There are certainly areas in marketing that are bucking the trend and showing improvement. In the UK, The Marketing Academy launched its Fellowship programme last month to address the problem of many UK marketers being ill-equipped to make the leap to general management and CEO level. The Fellowship programme aims to support the development of a leading group of Chief Marketing Officers to be able to make that leap to CEO. Of the 15 Fellows selected (on merit) to take part in the programme, 7 are women. Now that’s good to see!
However, before marketing as a profession takes a bow, I was recently asked to comment on B2B Marketing magazine’s article about gender inequality in marketing management. Despite the vast majority of graduate and junior positions being occupied by women, the research shows that the gender and pay imbalance in marketing progression is worsening. Although much has been said about B2B being dominated by technology and constructions firms attracting more men, this is still no excuse.
Reaching the highest echelons of organisations
Of course, reaching the heights of corporate life is challenging when factors other than academic achievement, professional qualification and ‘direct merit’ may be considered. Success is not a direct result of a ‘running competition’ (think 100m or 5000m) or attaining the highest grades; cultural fit, personality, leadership traits, being liked and championed by senior management are crucial but these are hard to clearly define and measure.
This may infer that an individual, especially one from a minority, has to change her/his natural behaviour to progress to the upper echelons of an organisation. I do not believe that this should be or is the case. I have been fortunate to work for some inspiring leaders in a range of organisations during my career to date – one who stands out from my last corporate role is Bridget McIntyre who at the time was the CEO of The RSA Insurance Group (UK) and one of only 16 female executive directors in the FTSE100 in the UK. She speaks inspiringly about authenticity and the importance of not pretending to be someone that you are not; her view is “if you don’t want me as I am, that’s fine. I will find someone who does.”
The allure of digital and entrepreneurship
On the digital side, at the end of September, The Drum released their ‘30 women under 30 in 2013’ list – which profiled and celebrated the best of the next generation of digital leaders, as voted for by its readers. Indeed, diversity of gender, ethnicity and age is poorly represented in the upper echelons of most (if not all) industries even the more modern ones such as digital and social media.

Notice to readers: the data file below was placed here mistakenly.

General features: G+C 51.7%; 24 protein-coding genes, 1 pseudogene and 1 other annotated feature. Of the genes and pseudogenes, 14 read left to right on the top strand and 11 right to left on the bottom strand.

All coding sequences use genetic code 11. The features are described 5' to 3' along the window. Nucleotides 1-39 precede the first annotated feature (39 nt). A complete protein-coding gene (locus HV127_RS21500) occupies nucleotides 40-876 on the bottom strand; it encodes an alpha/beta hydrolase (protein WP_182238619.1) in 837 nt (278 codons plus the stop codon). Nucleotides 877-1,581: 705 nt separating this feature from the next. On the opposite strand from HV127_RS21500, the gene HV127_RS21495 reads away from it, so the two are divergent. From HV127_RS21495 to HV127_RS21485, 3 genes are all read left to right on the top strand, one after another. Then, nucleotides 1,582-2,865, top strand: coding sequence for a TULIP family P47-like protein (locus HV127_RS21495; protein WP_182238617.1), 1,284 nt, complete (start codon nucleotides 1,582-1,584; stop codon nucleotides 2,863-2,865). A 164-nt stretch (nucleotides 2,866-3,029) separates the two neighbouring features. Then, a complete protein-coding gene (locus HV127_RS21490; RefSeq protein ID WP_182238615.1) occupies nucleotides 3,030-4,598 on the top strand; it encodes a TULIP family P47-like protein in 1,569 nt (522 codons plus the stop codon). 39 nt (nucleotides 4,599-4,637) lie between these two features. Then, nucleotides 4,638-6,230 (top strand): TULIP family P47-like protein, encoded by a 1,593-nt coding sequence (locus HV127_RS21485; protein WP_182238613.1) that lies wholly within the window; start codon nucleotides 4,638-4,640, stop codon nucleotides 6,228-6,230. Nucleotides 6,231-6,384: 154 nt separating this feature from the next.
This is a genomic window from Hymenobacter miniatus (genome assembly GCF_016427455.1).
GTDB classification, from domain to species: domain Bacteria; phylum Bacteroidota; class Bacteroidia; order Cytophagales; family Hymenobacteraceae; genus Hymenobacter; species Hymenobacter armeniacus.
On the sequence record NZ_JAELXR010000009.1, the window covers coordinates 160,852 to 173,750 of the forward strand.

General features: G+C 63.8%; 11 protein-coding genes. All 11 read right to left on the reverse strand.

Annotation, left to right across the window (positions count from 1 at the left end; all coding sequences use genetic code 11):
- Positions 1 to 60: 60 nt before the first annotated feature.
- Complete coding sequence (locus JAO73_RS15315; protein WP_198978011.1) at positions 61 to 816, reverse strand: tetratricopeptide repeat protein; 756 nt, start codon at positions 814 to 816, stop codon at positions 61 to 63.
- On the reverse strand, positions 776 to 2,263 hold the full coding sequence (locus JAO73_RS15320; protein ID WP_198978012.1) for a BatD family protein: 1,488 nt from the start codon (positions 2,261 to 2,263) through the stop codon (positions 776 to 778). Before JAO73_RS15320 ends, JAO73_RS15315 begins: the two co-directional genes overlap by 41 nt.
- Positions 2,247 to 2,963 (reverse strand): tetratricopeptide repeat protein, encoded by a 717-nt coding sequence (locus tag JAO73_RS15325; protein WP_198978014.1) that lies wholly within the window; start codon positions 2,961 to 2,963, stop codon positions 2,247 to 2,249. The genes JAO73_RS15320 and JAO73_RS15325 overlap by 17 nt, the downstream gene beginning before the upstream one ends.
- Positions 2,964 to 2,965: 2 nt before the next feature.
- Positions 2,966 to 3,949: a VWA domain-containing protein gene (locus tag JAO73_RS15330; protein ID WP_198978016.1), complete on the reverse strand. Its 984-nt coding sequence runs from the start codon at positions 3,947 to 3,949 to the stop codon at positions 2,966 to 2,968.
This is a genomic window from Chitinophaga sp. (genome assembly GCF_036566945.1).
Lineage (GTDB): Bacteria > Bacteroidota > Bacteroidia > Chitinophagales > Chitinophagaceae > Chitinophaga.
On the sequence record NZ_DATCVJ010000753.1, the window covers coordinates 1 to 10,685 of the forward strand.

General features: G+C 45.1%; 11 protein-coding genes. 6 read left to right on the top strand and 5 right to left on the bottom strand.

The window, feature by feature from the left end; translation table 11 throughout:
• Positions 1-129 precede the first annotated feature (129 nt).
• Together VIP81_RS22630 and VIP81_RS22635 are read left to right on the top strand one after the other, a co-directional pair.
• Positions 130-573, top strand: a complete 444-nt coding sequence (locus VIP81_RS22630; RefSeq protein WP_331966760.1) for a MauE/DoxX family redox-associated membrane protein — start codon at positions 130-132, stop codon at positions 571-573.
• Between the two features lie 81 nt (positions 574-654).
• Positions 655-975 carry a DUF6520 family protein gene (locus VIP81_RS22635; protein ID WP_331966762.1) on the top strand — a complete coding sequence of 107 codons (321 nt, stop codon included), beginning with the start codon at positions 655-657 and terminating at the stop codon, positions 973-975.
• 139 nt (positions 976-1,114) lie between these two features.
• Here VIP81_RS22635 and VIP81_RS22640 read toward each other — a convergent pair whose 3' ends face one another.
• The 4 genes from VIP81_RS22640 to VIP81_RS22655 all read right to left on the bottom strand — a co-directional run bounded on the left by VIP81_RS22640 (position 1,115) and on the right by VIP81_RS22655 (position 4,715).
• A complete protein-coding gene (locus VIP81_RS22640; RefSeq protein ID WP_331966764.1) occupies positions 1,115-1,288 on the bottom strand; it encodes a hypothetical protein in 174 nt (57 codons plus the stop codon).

Many minorities and women are turning to entrepreneurship and using the Internet/digital for their business research and models. In the UK, from the recent IoD’s Women as Leaders conference, the number of female entrepreneurs has risen by 10% and around of 40% start-up loans are being made to women.
For me, the Internet and digital media are having a great enabling effect on ‘access to opportunity’, diversity and entrepreneurship. Having a computer and internet connection are no longer ‘ceilings’ – even in the developing world mobile devices and affordable mobile connectivity is driving opportunity for segments of the population who have for too long been excluded.
However, it appears that female entrepreneurs are still at a disadvantage when it comes to funding their ventures. In USA, 16% of ventures seeking finance were owned by women and only 24% of those received angel investment funds. Digital crowdfunding is a welcome relief for many entrepreneurs from the minorities. We are seeing specialist sites such as Plum Alley, a site for businesswomen and female entrepreneurs, launch crowdfunding exclusively featuring projects run by women.
On the other side of the funding desk, the number of female angels is still low, making up just 18% of investors and minority angels accounted for just 4.5% of the angel population. The issue is that there are not enough minority entrepreneurs and angel investors. Such low figures are not too surprising considering the wider state of the technology industry – where in USA only a quarter of all computing employees are female. Minority women are the least represented – with just 1% of the technology workforce comprised of Hispanic women, 3% African American women and 4% Asian women.[Update added on 10 December 2013: Of the 1,941 national leaders during the 20th century – only 27 were women (that is only 1.4%). Let’s hope that the 21st century sees this rise significantly – as does the impact of diversity in all other fields.]
And so, there you have it – a lot of great organisations and events promoting and celebrating diversity and women in management. But as I said, success is when we don’t need articles on diversity like this or organisations promoting diversity and women in management: we just have it and we know it!